The basic gaits of the Paso Fino in order of speed are the paso fino, paso corto, and paso largo. They also walk and canter. These are not trained movements, but are natural to the horse from the moment of its birth. Paso Fino owners pride themselves in the naturalness of their animals. As with a child, an upbringing that includes good food, affection tempered with discipline, and lots of exercise, will assure that the horse best fulfills its potential. Artificial training aids are not necessary to bring about this genetically inherent gait.

The gait itself is evenly spaced, with each foot contacting the ground independently. The power of movement is generated primarily from the hind legs, and the impact of footfall is dissipated before it can reach the rider so that the ride is incomparably smooth.

Though each Paso Fino is born with the gait, some are natural athletes whose skill and presence destines them for the show ring. Those who demonstrate superb execution of the classic fino gait will compete in classes where the ultimate test of the even footfall comes when the horse traverses the fino board to the hushed silence of the audience. As each hoof strikes the board, the quickness and even rhythm are communicated to judge and audience in a clear report. A champion generates a rapid staccato rhythm while muscles ripple over a fully collected body. The power of the hind leg drive is executed in beautiful contrast to the stunning restraint of the forelegs which move forward in inches. Horse and rider, as one, are challenged to perform at olympic quality levels, and the immediate reward is the audience's applause.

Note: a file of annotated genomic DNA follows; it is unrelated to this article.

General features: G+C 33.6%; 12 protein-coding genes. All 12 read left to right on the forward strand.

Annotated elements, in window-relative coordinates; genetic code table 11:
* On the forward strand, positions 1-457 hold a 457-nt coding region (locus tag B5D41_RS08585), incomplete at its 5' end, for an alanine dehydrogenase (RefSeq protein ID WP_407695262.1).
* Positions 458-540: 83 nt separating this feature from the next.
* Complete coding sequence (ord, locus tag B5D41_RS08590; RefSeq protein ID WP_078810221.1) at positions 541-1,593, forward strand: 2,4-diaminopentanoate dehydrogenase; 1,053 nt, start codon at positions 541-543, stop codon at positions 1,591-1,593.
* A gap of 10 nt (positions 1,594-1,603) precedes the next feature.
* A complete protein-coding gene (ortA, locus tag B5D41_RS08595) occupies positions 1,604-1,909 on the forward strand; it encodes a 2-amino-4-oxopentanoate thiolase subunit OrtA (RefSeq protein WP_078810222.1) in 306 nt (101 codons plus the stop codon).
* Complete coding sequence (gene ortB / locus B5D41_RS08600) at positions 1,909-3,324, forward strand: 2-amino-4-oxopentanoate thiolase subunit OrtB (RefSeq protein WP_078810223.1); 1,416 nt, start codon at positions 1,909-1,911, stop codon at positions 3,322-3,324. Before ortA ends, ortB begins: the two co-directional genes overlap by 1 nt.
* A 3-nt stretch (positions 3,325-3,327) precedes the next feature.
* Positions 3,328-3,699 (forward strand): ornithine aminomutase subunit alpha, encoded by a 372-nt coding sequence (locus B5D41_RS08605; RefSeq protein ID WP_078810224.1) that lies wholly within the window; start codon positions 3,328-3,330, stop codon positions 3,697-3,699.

All Paso Fino gaits are a pleasure, but what most owners are looking for in a pleasure horse is not only beauty, spirit, carriage and disposition, but a comfortable medium-speed gait. That gait is the corto. Comparable in speed to a trot, the corto is the average trail gait. A well conditioned Paso Fino can travel at the corto for hours, and thanks to the smooth gait, so can the rider.

The largo is an even more extended version of the same footfall. A horse at the largo can cover ground at a breathtaking speed while still providing a secure and balanced seat for the rider.